Over 25 years, Tobias Frere-Jones has established himself as one of the world’s leading typeface designers, creating some of the world’s most widely used typefaces, including Interstate, Poynter Oldstyle, Whitney, Gotham, Surveyor, Tungsten and Retina.
Frere-Jones received a BFA in Graphic Design from the Rhode Island School of Design in 1992. He joined the faculty of the Yale University School of Art in 1996 and has lectured throughout the United States, Europe and Australia.
His work is in the permanent collections of the Victoria & Albert Museum in London and the Museum of Modern Art in New York. In 2006, The Royal Academy of Visual Arts in The Hague (KABK) awarded him the Gerrit Noordzij Prijs, for his contributions to typographic design, writing and education. In 2013 he received the AIGA Medal, in recognition of exceptional achievements in the field of design. Tobias launched his new type design practice, Frere-Jones Type, in January 2015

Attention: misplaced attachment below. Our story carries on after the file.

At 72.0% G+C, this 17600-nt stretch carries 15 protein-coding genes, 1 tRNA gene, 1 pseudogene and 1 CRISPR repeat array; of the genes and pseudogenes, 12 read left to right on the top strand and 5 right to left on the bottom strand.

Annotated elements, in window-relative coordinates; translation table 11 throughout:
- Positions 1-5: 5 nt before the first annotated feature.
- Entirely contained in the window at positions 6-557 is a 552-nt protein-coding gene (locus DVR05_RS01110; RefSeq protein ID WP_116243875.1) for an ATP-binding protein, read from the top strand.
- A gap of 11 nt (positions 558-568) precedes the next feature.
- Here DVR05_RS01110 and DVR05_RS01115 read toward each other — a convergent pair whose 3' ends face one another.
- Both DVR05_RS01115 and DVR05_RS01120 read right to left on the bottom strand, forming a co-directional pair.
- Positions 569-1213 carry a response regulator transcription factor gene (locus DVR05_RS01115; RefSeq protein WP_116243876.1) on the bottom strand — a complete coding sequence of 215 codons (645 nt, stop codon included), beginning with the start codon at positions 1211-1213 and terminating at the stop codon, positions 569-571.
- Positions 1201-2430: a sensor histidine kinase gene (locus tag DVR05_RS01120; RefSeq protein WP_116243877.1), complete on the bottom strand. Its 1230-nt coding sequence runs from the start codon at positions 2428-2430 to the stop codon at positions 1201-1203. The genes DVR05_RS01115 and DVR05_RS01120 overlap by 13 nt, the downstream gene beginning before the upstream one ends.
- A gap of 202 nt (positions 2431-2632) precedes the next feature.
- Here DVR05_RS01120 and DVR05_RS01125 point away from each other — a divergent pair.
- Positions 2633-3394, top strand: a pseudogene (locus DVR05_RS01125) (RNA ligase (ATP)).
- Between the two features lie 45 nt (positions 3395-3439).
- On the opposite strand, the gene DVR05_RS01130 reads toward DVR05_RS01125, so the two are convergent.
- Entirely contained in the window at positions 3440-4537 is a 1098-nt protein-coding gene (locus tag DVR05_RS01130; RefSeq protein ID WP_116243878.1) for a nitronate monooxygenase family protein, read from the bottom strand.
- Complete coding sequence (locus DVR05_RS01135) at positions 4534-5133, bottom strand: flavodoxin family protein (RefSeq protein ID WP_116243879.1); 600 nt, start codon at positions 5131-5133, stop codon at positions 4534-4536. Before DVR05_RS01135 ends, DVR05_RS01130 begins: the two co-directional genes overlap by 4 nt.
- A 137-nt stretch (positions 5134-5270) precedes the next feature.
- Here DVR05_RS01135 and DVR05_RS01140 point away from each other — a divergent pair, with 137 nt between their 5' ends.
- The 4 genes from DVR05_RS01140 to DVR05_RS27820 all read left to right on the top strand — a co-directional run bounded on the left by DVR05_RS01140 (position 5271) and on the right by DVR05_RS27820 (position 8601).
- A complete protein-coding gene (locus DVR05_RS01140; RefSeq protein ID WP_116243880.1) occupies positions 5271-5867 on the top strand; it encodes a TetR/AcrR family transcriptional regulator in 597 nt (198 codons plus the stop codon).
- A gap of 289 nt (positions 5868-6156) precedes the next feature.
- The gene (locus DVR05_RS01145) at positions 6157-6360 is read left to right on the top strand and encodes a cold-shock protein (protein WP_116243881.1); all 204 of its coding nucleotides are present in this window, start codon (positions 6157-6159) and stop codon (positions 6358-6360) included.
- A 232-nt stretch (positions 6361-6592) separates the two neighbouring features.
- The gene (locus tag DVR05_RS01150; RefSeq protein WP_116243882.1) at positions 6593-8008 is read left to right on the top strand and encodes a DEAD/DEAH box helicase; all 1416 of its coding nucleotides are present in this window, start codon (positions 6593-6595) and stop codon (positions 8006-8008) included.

Tobias Frere-Jones will look at the mechanics of reading, and how he repurposed a centuries-old solution to improve on-screen legibility.
Whether it’s a few words in an interface or a thousand words in a blog post, we read words on screens over and over each day. But even with advances in resolution, screens can still hinder us in recognizing and interpreting letters. Frere-Jones has spent decades studying type history and working with today’s rasterizing technology. He found a strategy — commonplace for hundreds of years — that could be applied to this new challenge, and help our eyes and brains in a pixel environment. He will present a case study of a recent type design project applying these renewed strategies to improve legibility.